And, not to undermine anyone here, but I don’t think it’s possible for everyone to perform that role either. Our social dynamics is complex in Nagaland. I believe that it is those who have the insight, intellect, ability and are also in a position of influence, are the ones who can create a greater sense of purpose for others too. But this also does not mean that the rest of us can’t and must sit and wait for our sense of purpose to be served on a platter either. But that these could be the first steps towards building a support system to be enablers for each other.
It is never easy that’s for sure. Adversities and challenges prevail everywhere. What Sheryl Sandberg wrote is very poignant - “The sad truth is that adversity is not evenly distributed among us; marginalized and disenfranchised groups have more to battle and more to grieve.” I think what she says is pretty accurate. But what’s equally important to remember is that what’s in our control is how we decide to respond to it - our attitude, our perseverance.
We can learn and we can grow. When we are growing we have a greater sense of self- worth. This is where I believe, education comes in, and not only of the formal kind. It is the kind of education that we learn from life’s experiences. The kind that can reason, critique and allow one to make sound judgements and the best choices. Mark Zuckerberg may have dropped out from Harvard, but the fact is that formal education systems across the world vary so that by the time we have reached a certain stage, some can thrive even on their own. It doesn’t mean that every student can drop out and be a Mark Zuckerberg. What’s essential are support systems too.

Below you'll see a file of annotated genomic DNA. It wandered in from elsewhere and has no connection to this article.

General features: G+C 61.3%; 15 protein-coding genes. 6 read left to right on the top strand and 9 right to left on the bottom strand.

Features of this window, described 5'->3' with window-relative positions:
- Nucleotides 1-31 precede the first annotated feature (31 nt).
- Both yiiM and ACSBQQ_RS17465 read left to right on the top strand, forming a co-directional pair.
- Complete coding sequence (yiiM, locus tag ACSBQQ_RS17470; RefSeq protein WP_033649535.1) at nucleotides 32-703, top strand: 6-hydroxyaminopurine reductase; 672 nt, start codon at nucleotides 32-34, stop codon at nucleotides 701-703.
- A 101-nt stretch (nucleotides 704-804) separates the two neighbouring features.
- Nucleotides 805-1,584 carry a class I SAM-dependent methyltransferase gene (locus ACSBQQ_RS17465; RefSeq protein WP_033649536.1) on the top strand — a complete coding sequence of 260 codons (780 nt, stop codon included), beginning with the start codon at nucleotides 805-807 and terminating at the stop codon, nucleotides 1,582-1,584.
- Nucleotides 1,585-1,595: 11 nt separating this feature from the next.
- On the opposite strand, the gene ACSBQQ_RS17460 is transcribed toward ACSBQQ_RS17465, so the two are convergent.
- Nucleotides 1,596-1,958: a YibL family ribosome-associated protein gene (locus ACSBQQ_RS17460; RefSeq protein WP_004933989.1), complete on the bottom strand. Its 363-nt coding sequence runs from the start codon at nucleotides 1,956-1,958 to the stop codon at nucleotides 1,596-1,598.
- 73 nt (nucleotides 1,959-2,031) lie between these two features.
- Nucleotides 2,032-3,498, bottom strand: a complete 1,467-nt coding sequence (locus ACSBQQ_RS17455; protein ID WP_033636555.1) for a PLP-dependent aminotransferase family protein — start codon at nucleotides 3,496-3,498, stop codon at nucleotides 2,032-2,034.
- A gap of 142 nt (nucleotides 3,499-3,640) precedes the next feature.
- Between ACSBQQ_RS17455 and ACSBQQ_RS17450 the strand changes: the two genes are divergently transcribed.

In Nagaland right now, the existence of different industries – commerce, education, and government functionaries, organisations, NGO’s and more are shaping the future direction of our State. We need all of these to be support systems for each other - working together and acknowledging each other’s ideas when credit is due or swapping them for someone else’s. Learning and growing together towards a common goal is so important to building that support system, so that we all feel a renewed sense of purpose; just like the janitor who helped put a man on the moon.
Degree of Thought is a weekly community column initiated by Tetso College in partnership with The Morung Express. Degree of Thought will delve into the social, cultural, political and educational issues around us. The views expressed here do not reflect the opinion of the institution. Tetso College is a NAAC Accredited UGC recognized Commerce and Arts College. The editors are Dr. Hewasa Lorin, Anjan Behera, Dr. Salikyu Sangtam, Nivibo Yiki, and Kvulo Lorin. For feedback or comments please email: firstname.lastname@example.org.